The workshop aims to consider curatorial acts in constituting object collections or in archival processes in private or institutional settings. It explores the mechanisms of creating individual or public heritages and focus on the shifts of meaning in life histories of such ensembles of things.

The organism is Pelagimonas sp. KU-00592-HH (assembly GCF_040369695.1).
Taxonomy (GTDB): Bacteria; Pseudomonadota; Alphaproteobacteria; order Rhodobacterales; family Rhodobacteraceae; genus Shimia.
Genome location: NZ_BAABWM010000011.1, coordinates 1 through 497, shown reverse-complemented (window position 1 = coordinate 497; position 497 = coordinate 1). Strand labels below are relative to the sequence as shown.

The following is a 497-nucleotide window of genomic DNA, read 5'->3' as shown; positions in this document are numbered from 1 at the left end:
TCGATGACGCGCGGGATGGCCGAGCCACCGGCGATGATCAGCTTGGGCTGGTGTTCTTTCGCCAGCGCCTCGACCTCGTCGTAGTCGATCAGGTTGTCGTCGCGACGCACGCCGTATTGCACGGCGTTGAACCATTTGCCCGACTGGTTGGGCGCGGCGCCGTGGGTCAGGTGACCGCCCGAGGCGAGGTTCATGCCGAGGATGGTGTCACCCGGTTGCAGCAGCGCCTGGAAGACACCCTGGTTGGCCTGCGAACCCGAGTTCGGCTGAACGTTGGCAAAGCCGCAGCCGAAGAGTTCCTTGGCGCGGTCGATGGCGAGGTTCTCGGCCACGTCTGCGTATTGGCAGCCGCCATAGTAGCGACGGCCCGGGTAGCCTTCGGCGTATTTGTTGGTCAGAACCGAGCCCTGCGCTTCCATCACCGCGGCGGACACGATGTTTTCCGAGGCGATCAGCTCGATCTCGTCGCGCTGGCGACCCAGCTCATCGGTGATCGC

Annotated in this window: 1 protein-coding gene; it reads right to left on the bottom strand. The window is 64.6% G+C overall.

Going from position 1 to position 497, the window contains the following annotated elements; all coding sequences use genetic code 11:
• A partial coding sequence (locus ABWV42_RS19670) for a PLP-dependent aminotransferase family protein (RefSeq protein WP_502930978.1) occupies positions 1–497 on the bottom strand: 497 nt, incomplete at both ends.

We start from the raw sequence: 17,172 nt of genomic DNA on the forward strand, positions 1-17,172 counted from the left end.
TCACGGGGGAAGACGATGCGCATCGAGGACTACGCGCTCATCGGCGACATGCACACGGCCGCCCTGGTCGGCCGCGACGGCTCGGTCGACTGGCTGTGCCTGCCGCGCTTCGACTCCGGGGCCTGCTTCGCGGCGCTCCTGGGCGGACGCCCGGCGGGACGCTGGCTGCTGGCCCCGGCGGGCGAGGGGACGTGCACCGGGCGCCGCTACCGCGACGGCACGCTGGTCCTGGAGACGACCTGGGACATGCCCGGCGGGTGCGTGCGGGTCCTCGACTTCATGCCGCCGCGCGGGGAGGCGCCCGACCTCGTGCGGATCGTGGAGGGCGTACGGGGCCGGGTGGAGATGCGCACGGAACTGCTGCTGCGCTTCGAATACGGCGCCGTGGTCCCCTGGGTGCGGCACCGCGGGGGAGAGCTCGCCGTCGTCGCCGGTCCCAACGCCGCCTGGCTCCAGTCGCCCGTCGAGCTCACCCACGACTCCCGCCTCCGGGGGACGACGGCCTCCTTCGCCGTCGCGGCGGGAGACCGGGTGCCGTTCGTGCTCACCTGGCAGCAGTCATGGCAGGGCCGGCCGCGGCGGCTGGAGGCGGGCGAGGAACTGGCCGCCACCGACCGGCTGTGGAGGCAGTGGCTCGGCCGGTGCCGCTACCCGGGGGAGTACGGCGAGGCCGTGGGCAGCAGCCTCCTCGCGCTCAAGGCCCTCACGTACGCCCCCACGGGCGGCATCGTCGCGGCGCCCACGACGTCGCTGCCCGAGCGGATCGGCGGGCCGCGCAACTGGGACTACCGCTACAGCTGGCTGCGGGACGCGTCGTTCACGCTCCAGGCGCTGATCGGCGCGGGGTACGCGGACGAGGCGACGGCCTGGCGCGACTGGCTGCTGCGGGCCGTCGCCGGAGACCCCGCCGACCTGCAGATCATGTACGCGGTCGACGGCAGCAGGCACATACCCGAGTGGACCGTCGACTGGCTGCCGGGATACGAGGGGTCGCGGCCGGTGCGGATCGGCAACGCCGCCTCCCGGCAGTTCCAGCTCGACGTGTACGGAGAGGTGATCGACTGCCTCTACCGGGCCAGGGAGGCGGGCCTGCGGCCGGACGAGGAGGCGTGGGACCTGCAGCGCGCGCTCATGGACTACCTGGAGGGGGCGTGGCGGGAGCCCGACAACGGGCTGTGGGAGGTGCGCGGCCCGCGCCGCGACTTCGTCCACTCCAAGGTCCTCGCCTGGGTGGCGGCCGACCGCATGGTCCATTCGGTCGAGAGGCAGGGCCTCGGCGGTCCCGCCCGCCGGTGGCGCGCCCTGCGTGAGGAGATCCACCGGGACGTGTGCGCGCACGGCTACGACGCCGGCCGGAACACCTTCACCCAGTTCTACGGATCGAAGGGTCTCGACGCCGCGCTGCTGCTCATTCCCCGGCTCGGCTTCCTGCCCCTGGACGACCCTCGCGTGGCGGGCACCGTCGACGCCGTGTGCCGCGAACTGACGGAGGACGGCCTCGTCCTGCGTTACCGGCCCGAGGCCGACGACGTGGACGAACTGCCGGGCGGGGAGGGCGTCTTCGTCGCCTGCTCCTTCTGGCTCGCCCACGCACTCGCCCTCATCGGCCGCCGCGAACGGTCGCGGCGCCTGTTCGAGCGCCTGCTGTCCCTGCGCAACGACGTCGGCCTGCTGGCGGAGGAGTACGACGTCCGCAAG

The act of creating collections is not just a specialist museum practice but can also be understood as the mechanism in determining assembling things in private lives. Decisions of keeping or disposing of things, the form of care and presentation of such collections inscribe meaning and subsequent changes in the ensembles and arrangements are curatorial means that shift the perspective. The workshop invites contributions that reflect the caring and collecting of objects from a broad perspective. These could range from the creation of shrine-like arrangements of objects in private homes that constitute the self as an idealised subject to tendencies of creating private art foundations on the African continent. Such private enterprises could become powerful counterparts to the public institutions whose collections and missions date back to the colonial times, and offer new perspectives in collection-building and representation of cultural heritage. Ethnographic museums in Europe on the other hand work hard on inscribing new meaning to their assembled material belongings and experience difficulties in formulating contemporary collection strategies in the postcolonial context.